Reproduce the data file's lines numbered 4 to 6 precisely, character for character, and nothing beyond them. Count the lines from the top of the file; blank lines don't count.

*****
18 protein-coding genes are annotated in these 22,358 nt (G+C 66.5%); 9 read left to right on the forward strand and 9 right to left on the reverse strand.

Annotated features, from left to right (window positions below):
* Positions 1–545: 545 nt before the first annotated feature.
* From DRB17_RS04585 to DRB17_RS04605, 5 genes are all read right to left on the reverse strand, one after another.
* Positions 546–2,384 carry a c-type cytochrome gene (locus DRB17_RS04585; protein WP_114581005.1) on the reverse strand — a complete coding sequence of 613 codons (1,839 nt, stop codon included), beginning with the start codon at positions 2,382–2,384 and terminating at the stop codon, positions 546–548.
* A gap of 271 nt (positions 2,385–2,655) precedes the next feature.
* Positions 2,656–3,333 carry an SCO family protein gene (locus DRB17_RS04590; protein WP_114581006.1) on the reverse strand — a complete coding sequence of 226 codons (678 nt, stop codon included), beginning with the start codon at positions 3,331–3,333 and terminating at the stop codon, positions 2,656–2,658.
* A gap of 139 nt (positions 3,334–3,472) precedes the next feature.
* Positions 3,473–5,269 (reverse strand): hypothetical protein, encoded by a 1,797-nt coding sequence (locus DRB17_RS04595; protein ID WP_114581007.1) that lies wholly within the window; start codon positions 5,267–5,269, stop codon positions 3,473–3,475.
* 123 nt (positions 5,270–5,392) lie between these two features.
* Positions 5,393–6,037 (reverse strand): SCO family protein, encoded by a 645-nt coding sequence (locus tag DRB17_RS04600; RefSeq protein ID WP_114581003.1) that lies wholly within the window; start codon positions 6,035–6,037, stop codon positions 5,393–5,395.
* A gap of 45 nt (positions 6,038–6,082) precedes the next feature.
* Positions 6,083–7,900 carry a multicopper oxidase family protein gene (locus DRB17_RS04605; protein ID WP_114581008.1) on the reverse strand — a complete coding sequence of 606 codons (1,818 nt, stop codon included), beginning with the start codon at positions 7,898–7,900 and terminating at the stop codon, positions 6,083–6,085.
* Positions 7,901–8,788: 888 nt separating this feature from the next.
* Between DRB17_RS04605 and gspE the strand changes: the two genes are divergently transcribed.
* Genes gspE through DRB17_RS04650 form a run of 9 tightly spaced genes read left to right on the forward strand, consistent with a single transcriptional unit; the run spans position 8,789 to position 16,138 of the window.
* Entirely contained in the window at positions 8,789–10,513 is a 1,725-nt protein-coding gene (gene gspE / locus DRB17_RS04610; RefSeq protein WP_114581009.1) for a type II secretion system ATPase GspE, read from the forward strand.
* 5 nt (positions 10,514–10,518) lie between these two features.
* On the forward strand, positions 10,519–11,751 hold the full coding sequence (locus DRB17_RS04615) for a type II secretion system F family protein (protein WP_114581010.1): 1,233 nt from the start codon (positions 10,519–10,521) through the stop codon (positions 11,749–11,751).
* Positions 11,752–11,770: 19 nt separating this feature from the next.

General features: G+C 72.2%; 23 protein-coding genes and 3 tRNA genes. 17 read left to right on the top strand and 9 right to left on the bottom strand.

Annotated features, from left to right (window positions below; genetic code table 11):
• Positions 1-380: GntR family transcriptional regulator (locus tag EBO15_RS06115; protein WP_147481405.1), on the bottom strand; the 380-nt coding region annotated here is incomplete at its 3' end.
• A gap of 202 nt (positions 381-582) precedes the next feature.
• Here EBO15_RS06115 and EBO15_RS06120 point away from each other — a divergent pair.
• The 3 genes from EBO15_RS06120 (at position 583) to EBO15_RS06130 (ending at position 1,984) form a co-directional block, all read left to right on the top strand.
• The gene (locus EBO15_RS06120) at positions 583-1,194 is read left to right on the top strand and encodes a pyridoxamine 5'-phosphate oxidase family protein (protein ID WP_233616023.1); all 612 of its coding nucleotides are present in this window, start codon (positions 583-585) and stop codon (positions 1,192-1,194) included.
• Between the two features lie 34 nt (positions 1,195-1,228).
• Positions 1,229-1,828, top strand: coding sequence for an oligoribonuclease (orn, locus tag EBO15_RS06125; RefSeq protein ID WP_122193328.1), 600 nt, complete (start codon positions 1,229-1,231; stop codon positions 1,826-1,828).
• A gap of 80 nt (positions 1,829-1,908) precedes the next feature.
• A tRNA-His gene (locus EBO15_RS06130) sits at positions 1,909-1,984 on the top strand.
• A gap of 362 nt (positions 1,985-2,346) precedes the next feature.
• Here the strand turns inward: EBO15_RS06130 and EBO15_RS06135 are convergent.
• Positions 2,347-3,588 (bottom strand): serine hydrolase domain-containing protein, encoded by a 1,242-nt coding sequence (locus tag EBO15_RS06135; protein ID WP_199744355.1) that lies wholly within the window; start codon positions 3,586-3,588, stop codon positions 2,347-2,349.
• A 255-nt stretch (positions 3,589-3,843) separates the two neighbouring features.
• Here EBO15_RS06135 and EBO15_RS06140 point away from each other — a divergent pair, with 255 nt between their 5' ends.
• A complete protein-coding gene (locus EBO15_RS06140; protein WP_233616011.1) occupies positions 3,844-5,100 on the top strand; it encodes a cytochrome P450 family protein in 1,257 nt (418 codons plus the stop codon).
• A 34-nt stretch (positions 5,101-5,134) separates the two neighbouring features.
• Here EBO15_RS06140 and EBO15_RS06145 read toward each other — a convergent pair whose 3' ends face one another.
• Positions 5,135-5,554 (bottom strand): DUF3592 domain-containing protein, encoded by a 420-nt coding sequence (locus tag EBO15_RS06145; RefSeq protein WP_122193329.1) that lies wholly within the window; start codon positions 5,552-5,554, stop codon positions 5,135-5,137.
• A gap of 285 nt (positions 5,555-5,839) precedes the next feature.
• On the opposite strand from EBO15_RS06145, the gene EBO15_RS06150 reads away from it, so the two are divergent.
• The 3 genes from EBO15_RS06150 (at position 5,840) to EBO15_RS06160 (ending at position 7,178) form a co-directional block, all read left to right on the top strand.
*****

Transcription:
* From DRB17_RS04585 to DRB17_RS04605, 5 genes are all read right to left on the reverse strand, one after another.
* Positions 546–2,384 carry a c-type cytochrome gene (locus DRB17_RS04585; protein WP_114581005.1) on the reverse strand — a complete coding sequence of 613 codons (1,839 nt, stop codon included), beginning with the start codon at positions 2,382–2,384 and terminating at the stop codon, positions 546–548.
* A gap of 271 nt (positions 2,385–2,655) precedes the next feature.